• Sharon Marcus

    Orlando Harriman Professor of English and Comparative Literature
    308 Philosophy
    Office Hours:
    Wednesdays, 3:15-5:15 P.M.
    (212) 854-6403

    Areas of Interest :
    19th-century British and French literature, with a special focus on performance studies, theater, and the novel; literary theory; gender and sexuality studies
    Biography:

    Sharon Marcus teaches at Columbia University, where she is the Orlando Harriman Professor of English and Comparative Literature, specializing in nineteenth-century British and French culture. Her scholarship analyzes the cultural assignment of value in domains as diverse as architecture, social relationships, literary criticism, and performance culture.

    Marcus earned her B.A. from Brown University and her Ph.D. from the Johns Hopkins University, both in comparative literature. After teaching for many years at the University of California, Berkeley, she moved to Columbia University in 2003.  The recipient of Fulbright, ACLS Burkhardt, and Guggenheim fellowships, among others, Marcus is the author of Apartment Stories: City and Home in Nineteenth-Century Paris and London (University of California Press, 1999); Between Women: Marriage, Desire, and Friendship in Victorian England (Princeton University Press, 2007); and The Drama of Celebrity (Princeton University Press, 2019). Her many articles include a landmark contribution to feminist theory, “Fighting Bodies, Fighting Words: Towards a Theory and Practice of Rape Prevention” (1992), and the widely-cited “Surface Reading,” co-authored with Stephen Best (2009), which asked provocative questions about how critics interpret texts.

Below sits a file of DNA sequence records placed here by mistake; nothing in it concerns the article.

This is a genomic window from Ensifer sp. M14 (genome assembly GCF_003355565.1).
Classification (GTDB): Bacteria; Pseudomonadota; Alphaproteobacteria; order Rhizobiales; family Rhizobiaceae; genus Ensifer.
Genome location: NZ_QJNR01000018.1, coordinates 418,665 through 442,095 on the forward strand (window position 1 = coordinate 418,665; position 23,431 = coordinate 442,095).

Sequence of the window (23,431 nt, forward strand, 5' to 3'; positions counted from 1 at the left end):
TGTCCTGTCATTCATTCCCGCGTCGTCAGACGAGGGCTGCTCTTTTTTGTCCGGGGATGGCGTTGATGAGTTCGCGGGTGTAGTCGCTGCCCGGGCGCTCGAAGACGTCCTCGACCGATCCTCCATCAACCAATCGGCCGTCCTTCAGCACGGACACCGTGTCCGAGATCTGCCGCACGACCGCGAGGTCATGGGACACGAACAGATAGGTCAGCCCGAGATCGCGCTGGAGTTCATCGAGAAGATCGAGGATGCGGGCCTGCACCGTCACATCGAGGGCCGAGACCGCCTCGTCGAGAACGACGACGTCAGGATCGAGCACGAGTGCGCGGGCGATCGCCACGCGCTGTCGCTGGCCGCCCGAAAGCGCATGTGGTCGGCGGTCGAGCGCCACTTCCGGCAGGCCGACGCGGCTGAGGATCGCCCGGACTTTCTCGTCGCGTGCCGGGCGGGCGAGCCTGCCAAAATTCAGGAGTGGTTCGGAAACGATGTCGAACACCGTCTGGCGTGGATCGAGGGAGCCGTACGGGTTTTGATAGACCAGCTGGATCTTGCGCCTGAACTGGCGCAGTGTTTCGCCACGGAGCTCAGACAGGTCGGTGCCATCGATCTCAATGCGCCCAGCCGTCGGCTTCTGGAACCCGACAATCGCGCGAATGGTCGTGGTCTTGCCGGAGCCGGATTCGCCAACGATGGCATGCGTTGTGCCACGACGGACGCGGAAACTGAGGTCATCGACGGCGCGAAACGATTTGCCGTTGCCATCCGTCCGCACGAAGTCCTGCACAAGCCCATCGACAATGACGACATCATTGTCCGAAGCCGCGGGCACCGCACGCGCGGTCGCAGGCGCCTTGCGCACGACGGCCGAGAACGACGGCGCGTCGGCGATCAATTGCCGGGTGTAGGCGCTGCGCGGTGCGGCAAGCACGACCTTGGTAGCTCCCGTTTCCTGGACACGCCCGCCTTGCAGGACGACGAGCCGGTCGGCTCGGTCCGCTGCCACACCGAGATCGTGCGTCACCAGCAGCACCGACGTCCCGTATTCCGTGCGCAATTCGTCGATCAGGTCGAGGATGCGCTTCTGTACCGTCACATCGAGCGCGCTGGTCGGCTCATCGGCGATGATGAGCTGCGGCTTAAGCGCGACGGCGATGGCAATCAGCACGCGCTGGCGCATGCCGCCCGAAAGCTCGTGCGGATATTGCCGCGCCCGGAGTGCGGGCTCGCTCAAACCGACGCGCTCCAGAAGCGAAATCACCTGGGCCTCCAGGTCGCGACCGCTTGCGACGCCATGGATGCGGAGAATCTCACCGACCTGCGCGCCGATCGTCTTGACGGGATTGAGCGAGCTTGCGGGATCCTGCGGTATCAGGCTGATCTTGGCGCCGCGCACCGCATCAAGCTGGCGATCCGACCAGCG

In 2012, Sharon co-founded Public Bookan online magazine dedicated to bringing cutting-edge scholarly ideas to a curious public. With co-editor Caitlin Zaloom, she oversees a Public Book series at Columbia University Press. Her own public writing has appeared in the New York Times Book Review, The Wall Street Journal, Pacific Standard, The Boston Globe, Vox, the Chronicle Review, and the Guardian.